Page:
Tough to Watch - Sexual Violence | British Board of Film Classification
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Tough to Watch - Sexual Violence

How the BBFC deals with sexual violence on screen.

Date 20/08/2007

Sexual violence is usually taken to mean rape, sexual assault or violence depicted with sexually stimulating imagery. The BBFC defines sexual violence thus:

'Sexual violence' is the conflation of sexual images together with violent images in such a way as to create a connection between the two.

The BBFC recognises that sexual violence is a legitimate subject for film makers to explore. We balance the right of film makers to express and discuss difficult ideas against the possible harm that may be caused by irresponsible depictions. (The BBFC is required by the Video Recordings Act (1984) to consider any harm that 'may' be caused to viewers, or to society through their subsequent behaviour, specifically in terms of the manner in which the work deals with violent behaviour ... or human sexual activity.) In this case, the portrayals and approach considered irresponsible or possibly harmful are set out in the BBFC Guidelines:

The BBFC has a strict policy on rape and sexual violence. With portrayals of sexual violence which might eg eroticise or endorse sexual assault the Board may require cuts at any classification level. This is more likely with DVD or video than film because DVD and video scenes can be replayed repeatedly. Any association of sex with non-consensual restraint, pain or humiliation may be cut.
(BBFC Guidelines - Main Issues)

The majority of sexual violence and media effects research was carried out in the US in the 1980s. Research in these areas is considered controversial, partly because proving direct causal links between the viewing of any media item and subsequent specific undesirable actions is almost impossible.

Specific research was carried out on rape prevalence, attitudes associated with rape and attitude changes in response to various media (moving image, stills, text stories and news reportage). Some of these more carefully designed studies do show small but statistically significant attitude shifts (or other indicators of emotional/mental change) in response to viewing sexually violent media. Comprehensive reviews of the relevant research literature prove there is sufficiently strong evidence to support the position that the BBFC takes.

That position is also broadly supported by public opinion. A commissioned study in 2002 by Dr Guy Cumberbatch (Where Do You Draw The Line?) showed that while audiences feel adults ‘have a right to watch’ graphic violence (74% of those polled) and graphic sex (67% of those polled) only 38% think that same, ‘right to view’ extends to depictions of graphic sexual violence.

Sexual Violence and media research suggests a number of different types of harmful effect from certain depictions of sexual violence including: the stimulation of aggressive sexual thoughts and fantasies; the cultivation of anti-female attitudes; and effects on subsequent behaviour.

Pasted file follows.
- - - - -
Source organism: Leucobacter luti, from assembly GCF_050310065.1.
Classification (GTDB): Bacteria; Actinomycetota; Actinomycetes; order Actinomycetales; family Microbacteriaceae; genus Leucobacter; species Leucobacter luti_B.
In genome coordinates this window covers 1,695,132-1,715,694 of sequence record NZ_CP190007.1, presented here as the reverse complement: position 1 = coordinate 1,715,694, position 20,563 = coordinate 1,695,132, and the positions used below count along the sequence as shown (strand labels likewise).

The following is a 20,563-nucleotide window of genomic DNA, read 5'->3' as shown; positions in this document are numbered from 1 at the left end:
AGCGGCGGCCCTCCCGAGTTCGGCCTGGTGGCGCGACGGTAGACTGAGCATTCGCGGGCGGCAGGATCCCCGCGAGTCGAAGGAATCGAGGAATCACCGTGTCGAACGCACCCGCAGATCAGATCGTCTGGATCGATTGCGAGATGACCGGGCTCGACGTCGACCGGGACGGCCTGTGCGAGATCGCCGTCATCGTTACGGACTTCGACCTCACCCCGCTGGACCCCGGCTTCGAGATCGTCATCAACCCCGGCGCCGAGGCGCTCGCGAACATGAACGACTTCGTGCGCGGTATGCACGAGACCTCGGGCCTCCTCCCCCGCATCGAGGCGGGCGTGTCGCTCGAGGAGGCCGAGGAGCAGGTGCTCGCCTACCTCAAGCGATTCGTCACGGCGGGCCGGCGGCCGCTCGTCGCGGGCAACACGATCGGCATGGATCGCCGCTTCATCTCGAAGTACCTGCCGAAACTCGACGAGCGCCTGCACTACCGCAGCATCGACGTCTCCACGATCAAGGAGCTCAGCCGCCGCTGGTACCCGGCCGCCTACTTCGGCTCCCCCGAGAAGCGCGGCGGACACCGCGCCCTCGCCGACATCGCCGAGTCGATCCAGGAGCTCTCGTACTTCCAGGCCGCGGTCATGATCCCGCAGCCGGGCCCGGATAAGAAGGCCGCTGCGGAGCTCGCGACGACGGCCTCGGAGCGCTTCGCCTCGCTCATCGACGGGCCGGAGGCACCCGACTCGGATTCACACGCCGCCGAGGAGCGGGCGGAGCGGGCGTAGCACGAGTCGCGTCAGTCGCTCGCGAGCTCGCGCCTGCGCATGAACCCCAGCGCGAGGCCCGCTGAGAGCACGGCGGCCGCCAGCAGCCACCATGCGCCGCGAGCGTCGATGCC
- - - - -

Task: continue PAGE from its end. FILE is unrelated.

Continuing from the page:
The BBFC uses the range of categories to ensure sexual violence, when it occurs, is shown in a manner appropriate for different ages. At U and PG, there is no direct mention of ‘sexual violence’. At U treatment of problematic themes must be sensitive and appropriate for a younger audience and for PG Where more serious issues are featured……. nothing in their treatment should condone the behaviour define the position. At 12/12A - Sexual violence may only be implied or briefly and discreetly indicated; at 15 - Scenes of sexual violence must be discreet or brief, and at 18 – recognising the view that ‘adults wish to be free to choose their own viewing within the law’, the BBFC balances this with the Board may also intervene with portrayals of sexual violence which might eroticise or endorse sexual assault.

In other words, a scene of rape or assault in which the attack is portrayed as, or appears to be pleasurable, desired or desirable and in some cases inconsequential is likely to be cut. A scene of violence or sexual violence in which sex or sexualized nudity is used in an arousing or titillating way may also be cut.

When considering whether to cut, examiners will assess the entire work, weighing the portrayal with the context and treatment afforded by the film (or DVD) as a whole. Examiners also assess whether the film or portrayal is credible and if there are other factors which lessen or worsen the impact, or make the scene more or less likely to have a harmful effect on viewers.

At R18 – the category set aside for explicit depiction of sexual activity for sexual arousal ie ‘hardcore pornography’ – there are more specific restrictions on the conflation of sex and violence: in the areas of infliction of pain and harm (whether real or simulated), lack of consent, humiliation and abuse, or encouraging an interest in abusive activities. This does not mean that BDSM sex works are automatically banned.

The BBFC occasionally consults or carries out research involving experts in psychology, psychiatry, law and pornography into the probable harmful effects of more extreme genres or problematic works. These consultations have contributed to the final decisions on the classification of a number of films, including A Ma Soeur!, Baise-Moi and Straw Dogs, as well as the formation of policy.

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